Building a Data Driven Marketing Function
We like to showcase incredible achievements of those around us and we provide a platform for those with experience to share their expertise and wisdom with their peers as well as the future generation. That’s what we are always about.
To do all of the above, we caught up with James Brake, Head of Client Insight at Hargreaves Lansdown. James grew a Data Science Team from scratch to introduce a Data Driven approach to Marketing, looking to roll this out across the entire business.
Now, James, in an attempt to capture some of the wisdom you’ve gained as a professional so far, what are “5 stand-out things” you’ve learned within the past 11 years, while working within Data and Analytics, growing your Data Science Team from scratch and on your journey to introduce a Data Driven Marketing approach.
Over to you James…
1) Beware the hype of technology
Give a master carpenter a set of basic hand tools and they will create a masterpiece. Give a novice all the power tools in the world and they’ll likely lose a finger. (Keen novice woodworker here with way too many power tools!)
Back to the day job, technology alone is rarely the panacea and the people element is often overlooked. Finding the right mix of people with diversity of thought and skills is the most important element of any successful team.
Beware of bias in the way in which we think and approach problems and actively seek out people who see the world differently to you.
(Don’t get me wrong, the tech does make our lives a heck of a lot easier mind!).
2) Learn to spin a good yarn. (Know your audience and know what they can do for you.)
People don’t remember facts, they remember stories, and great analytics is all about the art of storytelling.
Always aim for a good narrative which will resonate with people, stick in their minds and hopefully help them to make better, informed decisions in the future.
Storytelling requires you to know your audience. No two people are identical, we all think, react and consume information in different ways and importantly we all have different knowledge and skills.
The best analysts/data scientists will go out and meet their audiences and start projects with them in mind. Think about how you can make the life of your audience better and how you can draw them into your story.
Language is so important but often overlooked. Something as simple as using the same language as your audience will have measurable impact. One of my pet hates is something we named “datasplaining” in the office. Avoid using data jargon or explaining complicated processes to your audience as it can alienate them and become a barrier to adoption or even sensible and vital challenge.
Instead use language that everyone can understand and focus on explaining outcomes rather than labouring the complicated statistical processes you used. But most importantly, make sure your output focuses on the benefits for your audience and how it will make their lives better.
Finally, don’t underestimate the importance of your audience’s’ knowledge of the business and how they can help with understanding the context of the data you’re analysing.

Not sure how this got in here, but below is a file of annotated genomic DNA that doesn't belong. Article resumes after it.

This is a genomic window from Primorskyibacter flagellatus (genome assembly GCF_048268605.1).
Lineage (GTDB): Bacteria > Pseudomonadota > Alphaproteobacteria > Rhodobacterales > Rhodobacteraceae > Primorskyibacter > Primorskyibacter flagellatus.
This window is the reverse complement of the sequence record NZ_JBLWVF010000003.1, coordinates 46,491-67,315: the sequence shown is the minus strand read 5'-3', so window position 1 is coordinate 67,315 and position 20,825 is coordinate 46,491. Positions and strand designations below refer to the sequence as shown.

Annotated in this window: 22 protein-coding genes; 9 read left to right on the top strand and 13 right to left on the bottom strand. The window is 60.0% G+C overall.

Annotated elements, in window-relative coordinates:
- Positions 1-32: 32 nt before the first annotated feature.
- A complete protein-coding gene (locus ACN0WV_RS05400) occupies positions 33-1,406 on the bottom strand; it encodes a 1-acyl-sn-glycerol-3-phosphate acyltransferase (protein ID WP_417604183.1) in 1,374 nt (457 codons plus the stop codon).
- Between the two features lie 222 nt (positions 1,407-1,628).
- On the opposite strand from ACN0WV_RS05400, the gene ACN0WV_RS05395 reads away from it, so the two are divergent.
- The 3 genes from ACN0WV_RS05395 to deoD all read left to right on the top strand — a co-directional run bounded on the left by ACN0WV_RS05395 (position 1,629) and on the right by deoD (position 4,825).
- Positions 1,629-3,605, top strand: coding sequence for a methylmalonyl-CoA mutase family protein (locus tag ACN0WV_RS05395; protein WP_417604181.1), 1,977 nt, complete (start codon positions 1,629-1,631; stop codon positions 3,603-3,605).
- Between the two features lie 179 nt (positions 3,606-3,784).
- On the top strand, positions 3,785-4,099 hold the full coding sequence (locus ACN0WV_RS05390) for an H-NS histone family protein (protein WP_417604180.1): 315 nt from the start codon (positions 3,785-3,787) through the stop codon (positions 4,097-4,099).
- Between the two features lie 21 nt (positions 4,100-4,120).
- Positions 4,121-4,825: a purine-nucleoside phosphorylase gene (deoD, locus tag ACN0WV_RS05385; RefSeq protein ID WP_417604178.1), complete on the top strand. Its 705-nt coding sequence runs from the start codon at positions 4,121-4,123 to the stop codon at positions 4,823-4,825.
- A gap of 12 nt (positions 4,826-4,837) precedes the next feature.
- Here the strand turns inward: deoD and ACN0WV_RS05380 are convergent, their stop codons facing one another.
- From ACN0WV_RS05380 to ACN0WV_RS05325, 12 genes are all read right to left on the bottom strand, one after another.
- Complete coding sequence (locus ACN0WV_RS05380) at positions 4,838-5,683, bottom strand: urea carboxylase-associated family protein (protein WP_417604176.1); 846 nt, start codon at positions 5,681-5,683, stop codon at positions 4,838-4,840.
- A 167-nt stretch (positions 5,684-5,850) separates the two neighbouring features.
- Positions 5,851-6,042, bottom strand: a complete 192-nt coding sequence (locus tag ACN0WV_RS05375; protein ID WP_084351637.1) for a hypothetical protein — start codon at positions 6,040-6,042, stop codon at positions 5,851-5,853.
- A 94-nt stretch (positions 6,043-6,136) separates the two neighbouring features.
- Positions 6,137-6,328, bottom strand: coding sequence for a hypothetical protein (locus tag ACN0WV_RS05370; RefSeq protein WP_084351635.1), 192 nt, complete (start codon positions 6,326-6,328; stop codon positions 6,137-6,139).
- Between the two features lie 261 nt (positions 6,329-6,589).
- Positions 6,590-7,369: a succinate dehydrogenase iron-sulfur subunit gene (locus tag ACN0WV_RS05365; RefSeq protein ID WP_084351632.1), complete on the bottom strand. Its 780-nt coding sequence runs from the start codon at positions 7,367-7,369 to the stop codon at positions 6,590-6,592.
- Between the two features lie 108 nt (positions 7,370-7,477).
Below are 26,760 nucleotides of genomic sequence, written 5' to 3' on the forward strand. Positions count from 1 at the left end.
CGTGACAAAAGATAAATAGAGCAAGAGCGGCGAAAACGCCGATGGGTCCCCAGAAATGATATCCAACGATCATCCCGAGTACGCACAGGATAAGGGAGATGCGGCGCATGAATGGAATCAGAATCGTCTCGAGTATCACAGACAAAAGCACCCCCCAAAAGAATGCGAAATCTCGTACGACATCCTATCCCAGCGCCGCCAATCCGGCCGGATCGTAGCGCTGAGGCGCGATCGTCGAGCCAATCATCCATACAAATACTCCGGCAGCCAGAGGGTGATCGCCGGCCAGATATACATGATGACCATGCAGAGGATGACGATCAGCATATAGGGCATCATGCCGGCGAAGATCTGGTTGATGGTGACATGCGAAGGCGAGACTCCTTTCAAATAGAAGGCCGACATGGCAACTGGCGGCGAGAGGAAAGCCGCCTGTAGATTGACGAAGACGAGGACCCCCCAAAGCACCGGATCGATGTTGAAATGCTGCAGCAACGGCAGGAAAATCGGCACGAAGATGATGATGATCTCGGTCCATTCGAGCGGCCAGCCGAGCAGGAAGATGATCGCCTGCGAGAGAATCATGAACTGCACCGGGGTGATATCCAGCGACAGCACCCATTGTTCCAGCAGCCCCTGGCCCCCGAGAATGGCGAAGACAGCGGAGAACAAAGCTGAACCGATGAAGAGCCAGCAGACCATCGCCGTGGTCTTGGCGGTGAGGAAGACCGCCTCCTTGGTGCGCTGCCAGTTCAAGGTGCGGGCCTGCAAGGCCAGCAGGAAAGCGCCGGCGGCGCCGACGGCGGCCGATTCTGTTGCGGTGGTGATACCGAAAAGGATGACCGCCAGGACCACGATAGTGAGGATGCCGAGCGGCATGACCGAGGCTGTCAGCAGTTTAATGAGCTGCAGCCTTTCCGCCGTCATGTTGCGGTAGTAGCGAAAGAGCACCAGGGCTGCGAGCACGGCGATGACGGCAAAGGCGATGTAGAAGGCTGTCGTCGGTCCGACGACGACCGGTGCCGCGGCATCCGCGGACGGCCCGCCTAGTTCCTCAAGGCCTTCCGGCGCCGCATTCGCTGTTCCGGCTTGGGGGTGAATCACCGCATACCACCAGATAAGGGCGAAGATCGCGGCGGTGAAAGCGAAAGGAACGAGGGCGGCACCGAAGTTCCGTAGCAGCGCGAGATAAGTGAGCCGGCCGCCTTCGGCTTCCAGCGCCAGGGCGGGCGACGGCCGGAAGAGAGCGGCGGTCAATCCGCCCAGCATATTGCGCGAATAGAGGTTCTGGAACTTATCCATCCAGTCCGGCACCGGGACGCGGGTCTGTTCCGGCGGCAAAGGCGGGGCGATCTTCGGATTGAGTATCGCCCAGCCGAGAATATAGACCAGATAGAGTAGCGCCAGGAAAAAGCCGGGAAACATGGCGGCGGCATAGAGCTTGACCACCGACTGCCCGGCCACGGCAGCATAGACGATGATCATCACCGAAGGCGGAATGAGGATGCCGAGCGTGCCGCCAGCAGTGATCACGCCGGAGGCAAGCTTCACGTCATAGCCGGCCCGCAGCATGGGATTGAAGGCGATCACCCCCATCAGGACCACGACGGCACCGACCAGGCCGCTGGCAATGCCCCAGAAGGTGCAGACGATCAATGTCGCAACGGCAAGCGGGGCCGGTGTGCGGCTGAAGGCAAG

3) Focus on the use case
If there’s one thing you can almost guarantee, things won’t go to plan. It’s the way in which you deal with those challenges which ultimately determine success.
Being clear on what you’re trying to achieve will help you navigate problems. Focus on delivering value and have a clear idea about how you will measure that value.
At the end of the day, analytics is all about improving decision making or improving an outcome. If what you’re doing doesn’t achieve one of those aims then it’s probably time to re-evaluate.
4) Don’t ignore that little voice of caution in the back of your mind
Have you ever had one of those moments when something doesn’t quite feel right with a project but you choose to ignore it because you like the story it’s telling or you don’t feel you’ve time to investigate…?
That’s your future, more experienced self, warning you of an impending disaster. Don’t ignore that voice, it’s usually always offering good advice.
5) Think around the problem
We’re all hard wired to take shortcuts and ignore information in order to function. At the most basic level we’re constantly bombarded with information from our various senses which we actively try and block out. (Anyone else feel lost without earphones in the office?)
Another human trait is to try and find the familiar in all things, if it’s a bit like something you’ve done before, then you’ve an idea about how to approach it.
Both of these traits lend themselves to problem solving tunnel vision.. We jump to the tools and techniques that we’re most comfortable with and start seeing every problem as the same. Whilst not always a bad thing, you can end up trying to crack a walnut with a sledgehammer if you don’t think before getting stuck in.
If you take a step back and try and think around the problem, there’s a good chance it will go away.
Thanks James for sharing your wisdom!